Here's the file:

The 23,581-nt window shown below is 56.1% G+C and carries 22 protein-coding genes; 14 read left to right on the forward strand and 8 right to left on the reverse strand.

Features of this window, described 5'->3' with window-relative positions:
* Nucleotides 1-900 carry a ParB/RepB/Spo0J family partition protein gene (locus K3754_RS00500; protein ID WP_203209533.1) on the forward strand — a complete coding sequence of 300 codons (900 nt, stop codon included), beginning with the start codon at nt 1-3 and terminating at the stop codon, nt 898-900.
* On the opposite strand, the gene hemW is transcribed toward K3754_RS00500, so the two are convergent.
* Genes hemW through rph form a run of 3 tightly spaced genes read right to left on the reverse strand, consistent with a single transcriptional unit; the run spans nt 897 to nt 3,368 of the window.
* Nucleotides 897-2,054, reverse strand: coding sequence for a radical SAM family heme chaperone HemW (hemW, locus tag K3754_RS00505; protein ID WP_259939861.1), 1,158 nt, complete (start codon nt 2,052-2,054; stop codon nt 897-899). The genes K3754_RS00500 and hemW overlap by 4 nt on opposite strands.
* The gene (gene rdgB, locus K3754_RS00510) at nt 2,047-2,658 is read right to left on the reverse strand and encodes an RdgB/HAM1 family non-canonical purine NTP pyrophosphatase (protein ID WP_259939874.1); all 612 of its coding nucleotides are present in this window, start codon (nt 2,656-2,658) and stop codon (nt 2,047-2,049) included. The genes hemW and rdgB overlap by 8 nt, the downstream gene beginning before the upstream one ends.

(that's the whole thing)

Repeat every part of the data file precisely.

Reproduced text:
The 23,581-nt window shown below is 56.1% G+C and carries 22 protein-coding genes; 14 read left to right on the forward strand and 8 right to left on the reverse strand.

Features of this window, described 5'->3' with window-relative positions:
* Nucleotides 1-900 carry a ParB/RepB/Spo0J family partition protein gene (locus K3754_RS00500; protein ID WP_203209533.1) on the forward strand — a complete coding sequence of 300 codons (900 nt, stop codon included), beginning with the start codon at nt 1-3 and terminating at the stop codon, nt 898-900.
* On the opposite strand, the gene hemW is transcribed toward K3754_RS00500, so the two are convergent.
* Genes hemW through rph form a run of 3 tightly spaced genes read right to left on the reverse strand, consistent with a single transcriptional unit; the run spans nt 897 to nt 3,368 of the window.
* Nucleotides 897-2,054, reverse strand: coding sequence for a radical SAM family heme chaperone HemW (hemW, locus tag K3754_RS00505; protein ID WP_259939861.1), 1,158 nt, complete (start codon nt 2,052-2,054; stop codon nt 897-899). The genes K3754_RS00500 and hemW overlap by 4 nt on opposite strands.
* The gene (gene rdgB, locus K3754_RS00510) at nt 2,047-2,658 is read right to left on the reverse strand and encodes an RdgB/HAM1 family non-canonical purine NTP pyrophosphatase (protein ID WP_259939874.1); all 612 of its coding nucleotides are present in this window, start codon (nt 2,656-2,658) and stop codon (nt 2,047-2,049) included. The genes hemW and rdgB overlap by 8 nt, the downstream gene beginning before the upstream one ends.